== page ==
Science

Alien Life May Have Gone Extinct, Say Astrobiologists

Scientists have long thought that alien life is likely to exist, or existed, and now a new study may have come up with the reason why we haven’t found it.

Researchers from the Australian National University suggest that there may have been alien life on extraterrestrial worlds, but that it may have died long before humans came to be.

Alien Life May Have Gone Extinct, Say Astrobiologists

Early life killed off by rapid environmental changes

In a new paper the scientists say that alien life did not survive for long enough to evolve into complex multicellular forms. They claim that the early forms of alien life died off due to the unstable nature of the climates of young planets.

Researcher Aditya Chopra said that the fragility of early life forms means that most often it cannot evolve quickly enough to survive. The problem is compounded by the fact that the environment on early planets changes rapidly.

In order for a planet to remain habitable, the life forms found on it must regulate greenhouse gases to maintain stable temperatures on the surface in a process known as Gaian regulation. It happened on Earth but Chopra and fellow researcher Charley Lineweaver say that it is likely a rare occurrence.

Lack of alien life explained by “Gaian Bottleneck Hypothesis”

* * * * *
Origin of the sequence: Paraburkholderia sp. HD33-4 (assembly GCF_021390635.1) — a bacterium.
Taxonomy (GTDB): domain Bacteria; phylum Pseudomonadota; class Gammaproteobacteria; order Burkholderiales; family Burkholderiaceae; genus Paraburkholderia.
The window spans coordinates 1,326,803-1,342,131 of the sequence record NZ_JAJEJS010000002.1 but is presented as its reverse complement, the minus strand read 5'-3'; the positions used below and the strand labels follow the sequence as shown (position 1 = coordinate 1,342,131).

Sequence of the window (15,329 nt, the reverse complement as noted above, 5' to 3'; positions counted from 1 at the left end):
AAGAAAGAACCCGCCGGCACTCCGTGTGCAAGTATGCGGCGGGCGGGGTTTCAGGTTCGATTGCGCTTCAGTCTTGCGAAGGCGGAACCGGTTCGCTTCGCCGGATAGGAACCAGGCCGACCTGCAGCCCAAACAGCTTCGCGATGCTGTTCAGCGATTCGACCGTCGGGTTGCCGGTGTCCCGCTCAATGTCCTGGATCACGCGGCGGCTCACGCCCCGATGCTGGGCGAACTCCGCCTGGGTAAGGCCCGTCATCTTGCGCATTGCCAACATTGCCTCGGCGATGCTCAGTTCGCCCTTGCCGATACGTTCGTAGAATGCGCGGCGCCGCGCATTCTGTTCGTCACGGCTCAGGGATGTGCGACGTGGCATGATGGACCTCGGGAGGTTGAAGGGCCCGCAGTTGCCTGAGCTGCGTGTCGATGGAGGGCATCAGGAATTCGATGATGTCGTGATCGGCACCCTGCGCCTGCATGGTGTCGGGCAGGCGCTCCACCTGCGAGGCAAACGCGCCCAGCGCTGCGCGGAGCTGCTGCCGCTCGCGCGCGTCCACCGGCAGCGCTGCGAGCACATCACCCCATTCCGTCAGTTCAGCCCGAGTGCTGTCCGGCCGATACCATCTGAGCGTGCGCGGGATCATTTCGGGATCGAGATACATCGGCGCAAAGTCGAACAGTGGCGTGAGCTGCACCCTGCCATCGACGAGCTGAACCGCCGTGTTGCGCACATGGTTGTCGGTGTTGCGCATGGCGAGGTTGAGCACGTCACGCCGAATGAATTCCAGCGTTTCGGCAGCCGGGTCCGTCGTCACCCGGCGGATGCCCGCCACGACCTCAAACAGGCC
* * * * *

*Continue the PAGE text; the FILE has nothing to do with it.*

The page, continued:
It is thought that Earth, Mars and Venus could have all supported life around 4 billion years ago, before the latter pair suffered extreme changes in climate. Venus heated up dramatically, and surface temperatures are now around 467 degrees Celsius, while Mars has cooled significantly to the point where the mercury dips to -73 degrees Celsius at night.

According to the study, early microbial life did exist on the two planets but it couldn’t stabilize due to the rapidly changing environment. They have called the existence of life and its rapid extinction the “Gaian Bottleneck Hypothesis.”

“In the Gaian bottleneck model, the maintenance of planetary habitability is a property more associated with an unusually rapid evolution of biological regulation of surface volatiles than with the luminosity and distance to the host star,” the researchers wrote in their study¬†published in the journal Astrobiology.

They claim that the theory helps to explain why alien life has not been found in a universe replete with habitable planets.

“The mystery of why we haven’t yet found signs of aliens may have less to do with the likelihood of the origin of life or intelligence and have more to do with the rarity of the rapid emergence of biological regulation of feedback cycles on planetary surfaces,” Lineweaver said.